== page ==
Environment minister: Renewable energy should be government priority
Minister of Environment Laila Iskandar - YOUM7 (Archive)

CAIRO: Minister of Environment Laila Iskandar is scheduled to open a conference under the title “Let us use the sun” on Tuesday at the British University in Shorouq City, Cairo. The conference aims to promote the use the solar energy in generating electricity.

The minister said in a statement to Youm7 Tuesday that the government should work to increase public awareness of the importance of renewable energy. The government aims to reduce the use of electricity by 20 percent during the coming period, she added.

Iskander pledged during the conference to amend the current law of environment to deter violating factories. She called for using garbage, rice straw and solar energy to generate energy.

Hussein Abaza, adviser of the Ministry of Environment for climate change, told The Cairo Post Tuesday that the ministry turned to support the use of solar energy and other renewable energy sources to contain the “disastrous” consequences of the excessive use of fossil fuel as an energy source.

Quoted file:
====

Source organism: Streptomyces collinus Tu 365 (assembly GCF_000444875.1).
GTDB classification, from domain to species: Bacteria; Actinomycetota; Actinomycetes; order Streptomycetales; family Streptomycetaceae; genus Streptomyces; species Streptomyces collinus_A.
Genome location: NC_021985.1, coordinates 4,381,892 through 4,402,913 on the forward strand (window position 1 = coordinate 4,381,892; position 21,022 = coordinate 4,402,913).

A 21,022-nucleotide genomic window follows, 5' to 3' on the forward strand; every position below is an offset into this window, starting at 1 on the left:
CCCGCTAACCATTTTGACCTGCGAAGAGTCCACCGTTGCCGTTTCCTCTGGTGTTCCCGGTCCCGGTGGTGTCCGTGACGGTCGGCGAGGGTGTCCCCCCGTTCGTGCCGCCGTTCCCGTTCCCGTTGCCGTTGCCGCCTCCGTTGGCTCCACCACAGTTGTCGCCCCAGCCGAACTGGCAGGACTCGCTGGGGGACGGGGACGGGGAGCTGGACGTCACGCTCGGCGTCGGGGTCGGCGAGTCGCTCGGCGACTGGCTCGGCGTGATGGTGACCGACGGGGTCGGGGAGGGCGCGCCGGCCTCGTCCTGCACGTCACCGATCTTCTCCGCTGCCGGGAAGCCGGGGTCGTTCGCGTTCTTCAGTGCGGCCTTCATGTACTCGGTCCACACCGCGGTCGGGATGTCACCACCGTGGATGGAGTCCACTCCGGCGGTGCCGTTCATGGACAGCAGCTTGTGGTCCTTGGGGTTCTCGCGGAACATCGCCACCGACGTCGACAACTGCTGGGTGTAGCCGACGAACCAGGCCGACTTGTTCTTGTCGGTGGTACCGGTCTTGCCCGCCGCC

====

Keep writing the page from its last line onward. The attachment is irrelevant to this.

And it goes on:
According to Abaza, the government should give priority to renewable energy, while criticizing the approach adopted by cement factories to use the coal in their furnaces as a cheap source of energy “to achieve more gains at the expense of the environment.”

Abaza called civil society organizations to launch campaigns to support renewable energy. He attributed the current deplored state of the economy to the lack of serious steps in this regard, arguing that investment in renewable energy would lead to notable progress.

On the other hand, leading member of Federation of Industries Omar Mehana, said in an interview with Al-Masry Al-Youm on Monday that the cement factories make use of equipped cars to transfer the coal according to environmental standards.

He added that the use of coal would save two billion cubic meters of gas and 850,000 tons of diesel during the coming three years, that can be used to resolve the current energy crisis.

Additional reporting by Manal El-Essawy.

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